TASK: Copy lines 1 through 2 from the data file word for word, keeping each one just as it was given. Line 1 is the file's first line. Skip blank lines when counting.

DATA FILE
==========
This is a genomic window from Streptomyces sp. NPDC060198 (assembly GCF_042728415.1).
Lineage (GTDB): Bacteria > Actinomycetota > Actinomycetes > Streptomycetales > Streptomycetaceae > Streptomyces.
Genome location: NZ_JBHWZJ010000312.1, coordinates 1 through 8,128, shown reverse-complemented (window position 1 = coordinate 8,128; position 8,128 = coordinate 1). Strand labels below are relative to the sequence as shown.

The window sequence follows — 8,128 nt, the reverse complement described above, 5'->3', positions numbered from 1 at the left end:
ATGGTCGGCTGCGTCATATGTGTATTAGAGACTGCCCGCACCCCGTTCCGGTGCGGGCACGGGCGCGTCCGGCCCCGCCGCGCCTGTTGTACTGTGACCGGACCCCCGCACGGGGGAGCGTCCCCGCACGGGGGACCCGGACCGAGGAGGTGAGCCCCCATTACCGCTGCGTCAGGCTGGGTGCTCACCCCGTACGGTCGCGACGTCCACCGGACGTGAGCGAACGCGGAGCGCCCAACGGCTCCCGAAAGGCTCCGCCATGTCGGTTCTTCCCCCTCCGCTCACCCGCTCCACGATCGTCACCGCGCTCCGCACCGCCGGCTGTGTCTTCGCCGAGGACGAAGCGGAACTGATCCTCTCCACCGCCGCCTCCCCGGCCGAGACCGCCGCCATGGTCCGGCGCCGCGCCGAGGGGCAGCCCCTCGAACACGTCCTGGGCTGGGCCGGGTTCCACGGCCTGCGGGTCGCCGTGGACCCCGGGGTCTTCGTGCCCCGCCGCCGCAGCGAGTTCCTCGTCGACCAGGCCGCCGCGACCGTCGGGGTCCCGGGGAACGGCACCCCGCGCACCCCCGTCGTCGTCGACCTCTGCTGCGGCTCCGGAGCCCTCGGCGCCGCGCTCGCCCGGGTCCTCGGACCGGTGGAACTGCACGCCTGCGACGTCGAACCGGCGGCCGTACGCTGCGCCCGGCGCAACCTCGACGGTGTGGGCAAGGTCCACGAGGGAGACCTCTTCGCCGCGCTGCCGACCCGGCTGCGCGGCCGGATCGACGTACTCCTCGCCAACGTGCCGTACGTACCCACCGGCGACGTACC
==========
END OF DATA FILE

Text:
This is a genomic window from Streptomyces sp. NPDC060198 (assembly GCF_042728415.1).
Lineage (GTDB): Bacteria > Actinomycetota > Actinomycetes > Streptomycetales > Streptomycetaceae > Streptomyces.